Teachers' participation in policy making : the case of the South African Schools Act.

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dc.contributor.author Govender, Loganathan Velayudam
dc.date.accessioned 2009-03-19T10:22:34Z
dc.date.available 2009-03-19T10:22:34Z
dc.date.issued 2009-03-19T10:22:34Z
dc.identifier.uri http://hdl.handle.net/10539/6764
dc.description.abstract This dissertation presents an historical analysis of teachers’ participation in policy making with specific reference to the South African Schools’ Act (SASA) of 1996. The central aim of the study was to explore the opportunities, extent and outcomes of teachers’ participation in the development of SASA and the various factors that attest to its complexity. Main argument and claims While acknowledging the broader political, ideological and economic context of teacherstate relations in policy making, this study contends that macro-forces in themselves are insufficient in explaining the dynamics of policy making and teachers’ role in it. Teachers’ participation in policy making is shaped, as powerfully, by factors such as partisan alliances and policy capacity, and by specific school contexts. Fundamental to this argument is the importance attached to the notion of ‘historical specificity’, which provides the overall thread that binds the diverse forces and factors that shaped the nature of teachers’ participation in policy making. In making the above argument, this thesis posits the following main claims: • Teachers’ participation in the development of SASA was historically-determined and shaped by the ambiguous and political nature of teacher-state relations, underpinned by ideological allegiance and flexibility. Key factors that shaped this relationship were government and teacher unions’ harnessing of the ideologies of unionism and professionalism, the ability of teacher unions’ to resist state cooptation and teacher unions’ agency in the cultivation of policy networks, especially partisan and non-partisan alliances; • Teachers’ participation was influenced by the specificity of South Africa’s transition to democracy, particularly the developmental tendency of the postapartheid education state and the politics of compromise that underpinned the Teachers’ participation in policy making: The case of the South African Schools Act vi political transition. Thus, in spite of ‘global’ forces, ‘local’ dynamics were ultimately more instrumental in determining the nature and impact of teachers’ participation in the policy making process; • The ‘stakeholder’ or ‘representative’ form of participation which characterized SASA’s development has underlined the limits of participation founded on a western, liberal model of democracy and stressed the value of direct (participatory) and deliberative models of democracy. Teachers as individuals, therefore, experience ‘dual marginalization’ in the policy arena, firstly, because state policy makers do not consult or engage them, and secondly because teacher unions themselves are often unable to adequately involve grassroots’ members in policy formulation activities within their organisations; • Teachers’ participation in the development of SASA has been dominated by the adoption of a rational and expert-driven model of policy making, wherein the views and contributions of experts are more highly valued than those of ordinary citizens, including teachers. At the same time, the study underlines the importance of a strong organisational basis for teachers’ participation in policy making, particularly the need for well-functioning organizational structures and policy expertise within the ranks of teacher unions themselves; and • Teachers’ participation in policy making is not confined to hopes of influencing policy outcomes. It is about social and policy learning and its implications for teachers’ daily practice and for the organizational development of teacher unions. Main theoretical and methodological contributions The study offers an eclectic conceptual framework for research into teachers’ participation in policy making, drawing on the disciplines of history, political science and education policy, which can be considered by researchers undertaking similar studies especially in transitional contexts. In so doing, the study makes the following contributions: Teachers’ participation in policy making: The case of the South African Schools Act vii It presents teacher unions and policy makers with a more comprehensive perspective to consider when formulating policy; It contributes a novel perspective for examining the relationship between education, civil society and the state in South Africa and countries undergoing transition worldwide; and It provides substance for comparative discussions on teachers’ participation in policy formulation globally. Finally, the study reclaims history as a method of social enquiry in policy analysis and in contrast to existing studies with its largely a-historical policy implementation bias, refocuses the empirical analysis on the policy development process and dynamics. en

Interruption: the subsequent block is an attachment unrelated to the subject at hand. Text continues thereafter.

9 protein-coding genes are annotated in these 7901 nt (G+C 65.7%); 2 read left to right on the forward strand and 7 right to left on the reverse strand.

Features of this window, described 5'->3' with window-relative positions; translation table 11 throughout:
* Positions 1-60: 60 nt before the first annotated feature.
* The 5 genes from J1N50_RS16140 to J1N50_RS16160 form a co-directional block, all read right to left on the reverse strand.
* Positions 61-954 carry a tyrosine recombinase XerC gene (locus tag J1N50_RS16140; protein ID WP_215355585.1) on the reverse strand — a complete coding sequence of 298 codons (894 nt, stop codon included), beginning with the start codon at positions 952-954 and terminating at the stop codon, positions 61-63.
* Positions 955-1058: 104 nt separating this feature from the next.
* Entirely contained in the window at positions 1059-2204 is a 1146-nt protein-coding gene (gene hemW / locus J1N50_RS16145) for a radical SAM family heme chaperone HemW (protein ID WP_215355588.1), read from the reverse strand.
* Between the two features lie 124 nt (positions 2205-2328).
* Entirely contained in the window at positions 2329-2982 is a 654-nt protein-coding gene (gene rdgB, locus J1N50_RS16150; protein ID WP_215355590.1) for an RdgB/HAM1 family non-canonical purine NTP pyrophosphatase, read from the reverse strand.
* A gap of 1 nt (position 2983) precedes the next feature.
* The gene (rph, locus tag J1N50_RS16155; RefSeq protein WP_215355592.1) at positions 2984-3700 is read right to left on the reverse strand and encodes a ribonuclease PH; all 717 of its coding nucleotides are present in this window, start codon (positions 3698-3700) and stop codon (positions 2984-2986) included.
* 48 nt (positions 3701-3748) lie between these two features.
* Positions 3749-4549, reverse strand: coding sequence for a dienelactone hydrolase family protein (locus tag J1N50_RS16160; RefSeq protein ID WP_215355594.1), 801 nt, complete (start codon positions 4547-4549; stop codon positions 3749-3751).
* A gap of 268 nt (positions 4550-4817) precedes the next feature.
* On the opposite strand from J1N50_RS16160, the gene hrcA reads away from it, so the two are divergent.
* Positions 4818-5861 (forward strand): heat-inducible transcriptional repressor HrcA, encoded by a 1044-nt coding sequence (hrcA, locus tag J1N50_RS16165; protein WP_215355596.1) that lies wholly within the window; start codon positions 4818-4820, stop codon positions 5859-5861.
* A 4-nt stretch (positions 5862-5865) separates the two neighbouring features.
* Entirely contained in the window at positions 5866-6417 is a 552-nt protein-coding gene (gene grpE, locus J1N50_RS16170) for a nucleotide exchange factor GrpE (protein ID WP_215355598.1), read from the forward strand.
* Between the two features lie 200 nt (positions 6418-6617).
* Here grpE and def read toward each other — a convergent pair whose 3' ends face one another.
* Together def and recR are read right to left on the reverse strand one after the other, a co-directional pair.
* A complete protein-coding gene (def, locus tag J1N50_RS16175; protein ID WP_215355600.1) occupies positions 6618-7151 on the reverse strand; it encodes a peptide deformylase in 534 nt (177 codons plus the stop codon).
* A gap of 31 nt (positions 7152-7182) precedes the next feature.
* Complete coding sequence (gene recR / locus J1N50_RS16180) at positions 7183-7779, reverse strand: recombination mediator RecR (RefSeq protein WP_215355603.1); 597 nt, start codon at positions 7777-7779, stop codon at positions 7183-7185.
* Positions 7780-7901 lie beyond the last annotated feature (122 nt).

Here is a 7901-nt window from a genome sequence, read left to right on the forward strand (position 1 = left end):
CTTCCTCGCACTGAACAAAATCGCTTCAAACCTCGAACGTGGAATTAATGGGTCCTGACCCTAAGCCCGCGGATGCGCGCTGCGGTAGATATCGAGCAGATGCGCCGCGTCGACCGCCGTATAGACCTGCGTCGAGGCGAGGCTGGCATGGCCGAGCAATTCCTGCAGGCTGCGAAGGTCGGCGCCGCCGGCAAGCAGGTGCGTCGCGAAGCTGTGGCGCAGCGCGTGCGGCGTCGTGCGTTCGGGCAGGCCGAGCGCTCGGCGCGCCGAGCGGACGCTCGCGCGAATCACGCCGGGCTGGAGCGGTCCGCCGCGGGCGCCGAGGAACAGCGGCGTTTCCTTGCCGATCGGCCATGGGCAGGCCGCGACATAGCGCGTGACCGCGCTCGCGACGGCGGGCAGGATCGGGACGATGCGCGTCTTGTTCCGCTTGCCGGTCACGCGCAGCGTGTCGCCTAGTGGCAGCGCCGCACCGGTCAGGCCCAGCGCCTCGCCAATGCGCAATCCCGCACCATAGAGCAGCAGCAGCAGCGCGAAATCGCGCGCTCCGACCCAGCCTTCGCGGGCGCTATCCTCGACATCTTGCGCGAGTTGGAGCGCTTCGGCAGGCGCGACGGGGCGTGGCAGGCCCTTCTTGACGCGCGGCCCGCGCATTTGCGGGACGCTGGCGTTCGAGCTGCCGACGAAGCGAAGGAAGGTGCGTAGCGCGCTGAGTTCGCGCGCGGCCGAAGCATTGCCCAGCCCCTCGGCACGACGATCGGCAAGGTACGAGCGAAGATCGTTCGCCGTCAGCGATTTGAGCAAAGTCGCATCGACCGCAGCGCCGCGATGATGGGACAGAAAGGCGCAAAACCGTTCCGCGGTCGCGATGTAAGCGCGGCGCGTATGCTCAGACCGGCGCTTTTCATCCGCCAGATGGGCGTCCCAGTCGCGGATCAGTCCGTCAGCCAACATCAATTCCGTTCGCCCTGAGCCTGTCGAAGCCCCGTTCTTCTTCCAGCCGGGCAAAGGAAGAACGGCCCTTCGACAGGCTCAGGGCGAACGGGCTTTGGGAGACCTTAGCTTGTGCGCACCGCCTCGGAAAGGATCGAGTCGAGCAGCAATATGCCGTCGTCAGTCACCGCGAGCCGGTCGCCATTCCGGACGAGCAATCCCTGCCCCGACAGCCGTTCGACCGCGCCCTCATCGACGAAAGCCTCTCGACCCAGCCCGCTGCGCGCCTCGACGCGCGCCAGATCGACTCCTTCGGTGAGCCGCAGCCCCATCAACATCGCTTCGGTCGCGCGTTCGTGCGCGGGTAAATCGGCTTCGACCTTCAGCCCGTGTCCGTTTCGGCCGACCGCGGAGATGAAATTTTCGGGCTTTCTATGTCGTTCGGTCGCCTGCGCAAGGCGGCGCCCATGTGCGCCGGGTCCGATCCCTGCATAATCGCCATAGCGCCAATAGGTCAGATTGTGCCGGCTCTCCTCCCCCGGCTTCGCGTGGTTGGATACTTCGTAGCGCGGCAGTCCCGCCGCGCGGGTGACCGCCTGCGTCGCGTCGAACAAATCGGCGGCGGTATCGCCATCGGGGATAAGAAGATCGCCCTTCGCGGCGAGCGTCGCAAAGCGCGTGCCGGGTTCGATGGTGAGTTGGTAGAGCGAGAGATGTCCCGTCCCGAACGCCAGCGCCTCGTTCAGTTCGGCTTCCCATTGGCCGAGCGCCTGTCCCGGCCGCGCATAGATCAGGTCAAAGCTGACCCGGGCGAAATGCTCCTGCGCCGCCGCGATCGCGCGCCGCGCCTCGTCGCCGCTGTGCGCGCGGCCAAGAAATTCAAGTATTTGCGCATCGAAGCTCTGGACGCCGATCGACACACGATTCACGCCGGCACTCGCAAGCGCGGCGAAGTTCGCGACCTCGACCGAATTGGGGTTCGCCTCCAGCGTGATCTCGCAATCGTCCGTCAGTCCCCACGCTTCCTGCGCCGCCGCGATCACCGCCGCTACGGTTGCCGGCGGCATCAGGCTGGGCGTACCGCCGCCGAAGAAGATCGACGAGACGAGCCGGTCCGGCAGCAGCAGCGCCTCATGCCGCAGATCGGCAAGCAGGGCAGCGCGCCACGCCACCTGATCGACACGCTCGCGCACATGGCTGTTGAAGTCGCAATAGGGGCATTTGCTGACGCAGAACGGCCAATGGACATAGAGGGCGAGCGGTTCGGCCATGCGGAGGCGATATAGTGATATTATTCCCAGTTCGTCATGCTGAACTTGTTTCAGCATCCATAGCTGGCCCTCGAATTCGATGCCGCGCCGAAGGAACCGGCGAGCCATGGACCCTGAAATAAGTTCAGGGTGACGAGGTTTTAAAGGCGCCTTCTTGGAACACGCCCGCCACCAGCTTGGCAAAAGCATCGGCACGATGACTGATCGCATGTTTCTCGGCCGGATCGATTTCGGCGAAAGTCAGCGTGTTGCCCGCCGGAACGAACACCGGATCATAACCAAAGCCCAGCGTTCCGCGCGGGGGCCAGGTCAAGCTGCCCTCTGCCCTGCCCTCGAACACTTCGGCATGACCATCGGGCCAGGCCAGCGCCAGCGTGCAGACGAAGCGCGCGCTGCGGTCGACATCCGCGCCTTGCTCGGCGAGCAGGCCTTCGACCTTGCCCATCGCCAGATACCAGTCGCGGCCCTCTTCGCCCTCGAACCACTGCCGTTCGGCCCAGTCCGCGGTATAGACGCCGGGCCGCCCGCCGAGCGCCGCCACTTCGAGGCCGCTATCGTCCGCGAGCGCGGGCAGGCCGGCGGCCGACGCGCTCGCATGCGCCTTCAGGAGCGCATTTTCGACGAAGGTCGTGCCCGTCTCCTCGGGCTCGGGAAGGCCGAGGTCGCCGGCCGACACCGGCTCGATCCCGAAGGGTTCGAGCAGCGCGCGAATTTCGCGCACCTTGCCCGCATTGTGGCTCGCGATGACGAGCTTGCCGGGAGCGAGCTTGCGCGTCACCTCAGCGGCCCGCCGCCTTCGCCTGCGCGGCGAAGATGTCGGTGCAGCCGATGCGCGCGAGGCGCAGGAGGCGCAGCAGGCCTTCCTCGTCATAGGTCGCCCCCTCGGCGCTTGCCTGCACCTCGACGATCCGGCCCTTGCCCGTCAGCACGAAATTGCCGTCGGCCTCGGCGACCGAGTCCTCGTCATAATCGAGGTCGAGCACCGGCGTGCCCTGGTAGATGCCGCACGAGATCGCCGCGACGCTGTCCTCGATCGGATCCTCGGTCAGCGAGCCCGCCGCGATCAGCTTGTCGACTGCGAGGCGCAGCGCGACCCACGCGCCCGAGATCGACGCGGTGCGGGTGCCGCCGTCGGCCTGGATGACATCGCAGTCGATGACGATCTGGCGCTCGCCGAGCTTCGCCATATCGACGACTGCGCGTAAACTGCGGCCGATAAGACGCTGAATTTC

dc.language.iso en en
dc.subject 'Stakeholders' Participation en
dc.subject Policy Influence en
dc.subject Networks and Learning en
dc.subject Teacher-State Relations en
dc.subject History en
dc.title Teachers' participation in policy making : the case of the South African Schools Act. en
dc.type Thesis en


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